Posted on April 19th 2013
In her reckless pursuit of lower immigration to the UK, Theresa May put UK citizens and settled people in a far less privileged position than EU nationals living in the UK. The rule changes Ms May implemented last year also meant that UK citizens living in other EU countries had more rights than if they lived in the UK. But thanks to a certain Mr Singh, they not only have more rights elsewhere in Europe, but they can bring them back to the UK under certain conditions. On the blogs and in the facebook groups of people affected by the family immigration rules, Surinder Singh has become a buzz word.
Surinder Singh himself was an Indian national working in Germany who married a British national who also worked there. They moved to the UK together, but the marriage broke down. Surinder was refused indefinite leave, then became an over stayer and deportation proceedings were initiated. In appealing against the proceedings it was argued that as his wife was a European citizen he should have originally been granted settlement rights, not the one year visa. In winning this case, in 1992, a legal precedent was set.
Now, twenty one years later we see people packing their bags and moving out of the UK to work in Europe and in doing so taking a major step towards reuniting their families in the UK. Dublin is a favourite, thanks to cultural similarities and a lack of language difficulties. But other destinations include in Italy, Spain, Germany and Portugal.
It is a move as good as sanctioned on the UKBA website. The guidance notes on EEA family permits clearly state:
“It does not matter if the only reason the British national went to another Member State was to exercise an economic Treaty right was so that he / she could come back to the UK with his / her family members under EC law.”
Initially it was the government position that if a British citizen had left the UK ‘in order to enable his family member to acquire rights’ the Surinder Singh route would not be available. Later, in the case of Akrich, JCWI secured the rights for people who had exercised Treaty rights regardless of motive.
There is nowhere which states if there is a required minimum period one has to be exercising Treaty rights for before qualifying for an EEA visa for a non-EU family member.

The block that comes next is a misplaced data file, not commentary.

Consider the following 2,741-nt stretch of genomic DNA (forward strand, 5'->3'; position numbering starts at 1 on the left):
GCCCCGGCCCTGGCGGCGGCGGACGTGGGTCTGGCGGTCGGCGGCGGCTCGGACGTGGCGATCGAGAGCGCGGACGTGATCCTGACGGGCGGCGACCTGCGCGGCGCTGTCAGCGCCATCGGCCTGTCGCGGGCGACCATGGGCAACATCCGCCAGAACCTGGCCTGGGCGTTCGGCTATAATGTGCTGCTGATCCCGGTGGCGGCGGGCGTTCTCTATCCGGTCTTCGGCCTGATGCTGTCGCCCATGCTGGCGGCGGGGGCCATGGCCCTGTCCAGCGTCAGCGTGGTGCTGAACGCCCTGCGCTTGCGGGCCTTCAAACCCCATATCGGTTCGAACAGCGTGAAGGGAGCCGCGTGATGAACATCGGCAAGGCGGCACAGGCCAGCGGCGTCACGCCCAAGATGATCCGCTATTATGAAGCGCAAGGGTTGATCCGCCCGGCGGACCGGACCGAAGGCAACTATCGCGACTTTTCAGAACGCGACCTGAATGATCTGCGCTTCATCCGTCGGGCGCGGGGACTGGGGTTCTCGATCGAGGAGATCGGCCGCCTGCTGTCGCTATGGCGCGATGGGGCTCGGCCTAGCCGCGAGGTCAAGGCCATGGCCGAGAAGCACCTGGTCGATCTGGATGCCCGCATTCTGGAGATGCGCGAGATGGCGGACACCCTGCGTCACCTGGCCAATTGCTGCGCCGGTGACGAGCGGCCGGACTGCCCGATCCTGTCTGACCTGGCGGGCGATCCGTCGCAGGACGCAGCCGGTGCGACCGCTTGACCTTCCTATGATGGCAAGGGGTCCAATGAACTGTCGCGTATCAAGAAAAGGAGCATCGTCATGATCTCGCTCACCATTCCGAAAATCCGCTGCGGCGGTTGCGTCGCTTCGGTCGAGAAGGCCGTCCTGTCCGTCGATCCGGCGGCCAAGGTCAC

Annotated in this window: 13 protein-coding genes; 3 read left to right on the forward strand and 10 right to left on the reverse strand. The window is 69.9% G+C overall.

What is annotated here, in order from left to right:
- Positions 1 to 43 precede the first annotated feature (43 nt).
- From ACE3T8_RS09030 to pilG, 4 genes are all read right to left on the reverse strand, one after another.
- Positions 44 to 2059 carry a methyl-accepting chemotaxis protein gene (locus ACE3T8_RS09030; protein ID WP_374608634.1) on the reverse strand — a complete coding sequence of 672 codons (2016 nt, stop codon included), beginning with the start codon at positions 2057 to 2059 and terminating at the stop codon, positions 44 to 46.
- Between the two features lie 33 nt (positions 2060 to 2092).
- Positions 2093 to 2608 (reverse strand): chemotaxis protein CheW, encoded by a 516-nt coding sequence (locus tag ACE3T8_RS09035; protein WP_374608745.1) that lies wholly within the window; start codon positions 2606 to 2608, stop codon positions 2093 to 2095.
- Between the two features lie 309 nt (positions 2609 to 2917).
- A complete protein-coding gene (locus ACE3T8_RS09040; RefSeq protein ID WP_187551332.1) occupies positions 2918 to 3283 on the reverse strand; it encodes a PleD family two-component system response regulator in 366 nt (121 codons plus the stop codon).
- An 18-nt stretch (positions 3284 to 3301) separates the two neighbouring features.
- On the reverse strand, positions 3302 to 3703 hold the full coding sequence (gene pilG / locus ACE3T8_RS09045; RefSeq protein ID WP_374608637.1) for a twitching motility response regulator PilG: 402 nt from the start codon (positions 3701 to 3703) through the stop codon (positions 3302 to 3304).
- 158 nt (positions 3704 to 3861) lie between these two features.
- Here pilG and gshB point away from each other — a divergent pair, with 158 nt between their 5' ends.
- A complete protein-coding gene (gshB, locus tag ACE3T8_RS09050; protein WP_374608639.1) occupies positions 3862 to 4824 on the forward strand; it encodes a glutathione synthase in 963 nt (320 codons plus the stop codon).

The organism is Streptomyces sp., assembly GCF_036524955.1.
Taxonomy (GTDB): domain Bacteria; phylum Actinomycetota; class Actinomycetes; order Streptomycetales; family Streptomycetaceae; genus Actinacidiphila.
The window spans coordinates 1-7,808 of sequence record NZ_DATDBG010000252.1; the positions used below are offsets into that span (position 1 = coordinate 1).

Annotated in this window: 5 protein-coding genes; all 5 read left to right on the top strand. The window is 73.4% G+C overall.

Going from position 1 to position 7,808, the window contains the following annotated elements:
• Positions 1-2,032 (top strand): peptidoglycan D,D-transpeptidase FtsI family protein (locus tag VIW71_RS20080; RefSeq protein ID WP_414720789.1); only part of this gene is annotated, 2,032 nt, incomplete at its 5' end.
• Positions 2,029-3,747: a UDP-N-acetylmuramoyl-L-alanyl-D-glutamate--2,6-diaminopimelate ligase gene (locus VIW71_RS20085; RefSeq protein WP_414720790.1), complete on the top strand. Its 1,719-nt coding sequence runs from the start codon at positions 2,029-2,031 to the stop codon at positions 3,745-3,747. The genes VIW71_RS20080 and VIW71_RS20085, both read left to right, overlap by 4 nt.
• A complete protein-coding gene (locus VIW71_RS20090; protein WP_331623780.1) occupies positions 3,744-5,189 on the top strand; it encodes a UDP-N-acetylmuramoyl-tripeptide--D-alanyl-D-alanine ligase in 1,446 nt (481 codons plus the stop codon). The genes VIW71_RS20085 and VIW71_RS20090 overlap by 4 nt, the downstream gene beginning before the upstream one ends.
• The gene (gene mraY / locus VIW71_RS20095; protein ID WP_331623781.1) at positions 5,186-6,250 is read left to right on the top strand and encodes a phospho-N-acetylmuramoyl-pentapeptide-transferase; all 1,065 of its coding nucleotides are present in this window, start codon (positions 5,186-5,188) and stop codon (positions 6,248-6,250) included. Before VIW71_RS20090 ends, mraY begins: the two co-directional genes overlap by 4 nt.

When a UK / Non-EU couple arrive at another European country, there is no requirement for them to show any documentation other than their passports and marriage / civil partnership certificate. However, in some places immigration officials are unfamiliar with the rules around exercising your Treaty Rights, it is worth having a letter outlining your intent, and quoting Directive 2004/38/ec of the European Parliament which establishes the right of citizens of the Union and their family members to move and reside freely within the territory of the Member States.
The Directive states:
“The right of all Union citizens to move and reside freely within the territory of the Member States should, if it is to be exercised under objective conditions of freedom and dignity, be also granted to their family members, irrespective of nationality.”
There’s some interesting accounts of people’s experiences and discussions cropping up on facebook and other fora. There are tips on job hunting, accommodation, thrifty living and employment and bank accounts.
These measures are legal, sanctioned in law and have nothing underhand or sneaky about them. People have been forced to take these routes to family unity here by farcical rules introduced by a Home Secretary who is hell bent on low immigration statistics whatever the human cost involved. The people having to pursue this route are, by definition, primarily low earners and the experience is not a cheap one. It is perhaps a dramatic display of love and determination to achieve family life.
Those that go through this experience should be applauded, especially by the mainstream political parties that constantly strain to be champions of family life. The worry is that their immigration rules are forcing families to become scattered and separated which is a costly matter for society. Politicians need to develop some consistency in their policies and start to genuinely promote family life for all they claim to represent.
The EU have published a more user friendly guide for people interested in living elsewhere in Europe.